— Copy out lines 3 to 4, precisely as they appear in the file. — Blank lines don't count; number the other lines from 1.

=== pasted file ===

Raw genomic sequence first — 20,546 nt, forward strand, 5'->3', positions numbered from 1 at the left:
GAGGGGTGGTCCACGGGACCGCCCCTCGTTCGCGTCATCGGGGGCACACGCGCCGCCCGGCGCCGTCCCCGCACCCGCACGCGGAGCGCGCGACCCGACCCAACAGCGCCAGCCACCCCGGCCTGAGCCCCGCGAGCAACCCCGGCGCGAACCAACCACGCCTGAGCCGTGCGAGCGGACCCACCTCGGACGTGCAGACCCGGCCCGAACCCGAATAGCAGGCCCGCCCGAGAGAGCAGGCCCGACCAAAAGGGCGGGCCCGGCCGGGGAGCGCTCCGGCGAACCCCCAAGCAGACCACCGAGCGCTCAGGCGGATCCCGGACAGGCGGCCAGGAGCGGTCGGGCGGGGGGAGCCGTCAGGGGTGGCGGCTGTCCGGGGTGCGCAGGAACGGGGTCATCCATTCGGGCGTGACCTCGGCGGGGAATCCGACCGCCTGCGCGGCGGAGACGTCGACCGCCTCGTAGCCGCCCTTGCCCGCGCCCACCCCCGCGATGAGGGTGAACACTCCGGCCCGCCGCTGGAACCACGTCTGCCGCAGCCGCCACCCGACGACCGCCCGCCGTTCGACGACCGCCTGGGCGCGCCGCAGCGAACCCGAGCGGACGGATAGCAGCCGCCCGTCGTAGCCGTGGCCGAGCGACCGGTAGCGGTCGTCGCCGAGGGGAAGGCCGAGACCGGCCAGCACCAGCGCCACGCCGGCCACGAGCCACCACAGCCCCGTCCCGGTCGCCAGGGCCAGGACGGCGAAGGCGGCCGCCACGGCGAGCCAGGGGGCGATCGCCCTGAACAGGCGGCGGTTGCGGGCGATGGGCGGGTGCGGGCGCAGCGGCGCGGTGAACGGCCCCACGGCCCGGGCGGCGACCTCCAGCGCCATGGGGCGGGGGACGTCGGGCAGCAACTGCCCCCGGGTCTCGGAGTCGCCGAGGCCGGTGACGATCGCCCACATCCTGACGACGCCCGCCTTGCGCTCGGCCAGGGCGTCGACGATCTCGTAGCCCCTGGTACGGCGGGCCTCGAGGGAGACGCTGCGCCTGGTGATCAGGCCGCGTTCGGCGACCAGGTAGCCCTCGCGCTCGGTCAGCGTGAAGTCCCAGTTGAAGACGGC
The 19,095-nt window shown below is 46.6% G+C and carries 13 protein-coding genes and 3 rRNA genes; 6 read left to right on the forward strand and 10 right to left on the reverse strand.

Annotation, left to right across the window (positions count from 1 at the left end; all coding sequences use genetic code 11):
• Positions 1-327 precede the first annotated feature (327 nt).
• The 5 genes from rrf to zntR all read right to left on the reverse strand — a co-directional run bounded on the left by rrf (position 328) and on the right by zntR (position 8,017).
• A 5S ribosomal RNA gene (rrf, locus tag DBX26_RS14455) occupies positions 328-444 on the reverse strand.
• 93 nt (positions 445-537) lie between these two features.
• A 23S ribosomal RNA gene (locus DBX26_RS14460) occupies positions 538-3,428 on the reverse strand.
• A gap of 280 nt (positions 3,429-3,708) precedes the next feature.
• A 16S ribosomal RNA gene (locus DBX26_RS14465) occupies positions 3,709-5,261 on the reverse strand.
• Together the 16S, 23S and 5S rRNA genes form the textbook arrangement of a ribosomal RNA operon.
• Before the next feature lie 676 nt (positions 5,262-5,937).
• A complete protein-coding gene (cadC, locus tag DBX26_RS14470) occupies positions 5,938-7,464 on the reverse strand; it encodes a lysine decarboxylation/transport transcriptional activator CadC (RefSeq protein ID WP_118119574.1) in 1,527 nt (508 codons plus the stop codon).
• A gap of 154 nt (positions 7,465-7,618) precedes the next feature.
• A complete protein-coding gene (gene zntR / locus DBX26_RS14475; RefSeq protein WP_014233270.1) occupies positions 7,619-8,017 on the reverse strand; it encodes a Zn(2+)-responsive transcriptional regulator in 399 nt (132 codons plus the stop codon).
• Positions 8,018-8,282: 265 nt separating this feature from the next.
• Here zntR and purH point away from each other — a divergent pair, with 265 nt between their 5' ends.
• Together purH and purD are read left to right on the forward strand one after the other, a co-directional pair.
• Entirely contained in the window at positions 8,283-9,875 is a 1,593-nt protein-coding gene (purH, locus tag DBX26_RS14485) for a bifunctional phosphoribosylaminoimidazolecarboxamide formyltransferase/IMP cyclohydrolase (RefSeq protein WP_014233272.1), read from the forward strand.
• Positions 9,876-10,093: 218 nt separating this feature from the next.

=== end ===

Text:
The 19,095-nt window shown below is 46.6% G+C and carries 13 protein-coding genes and 3 rRNA genes; 6 read left to right on the forward strand and 10 right to left on the reverse strand.

Annotation, left to right across the window (positions count from 1 at the left end; all coding sequences use genetic code 11):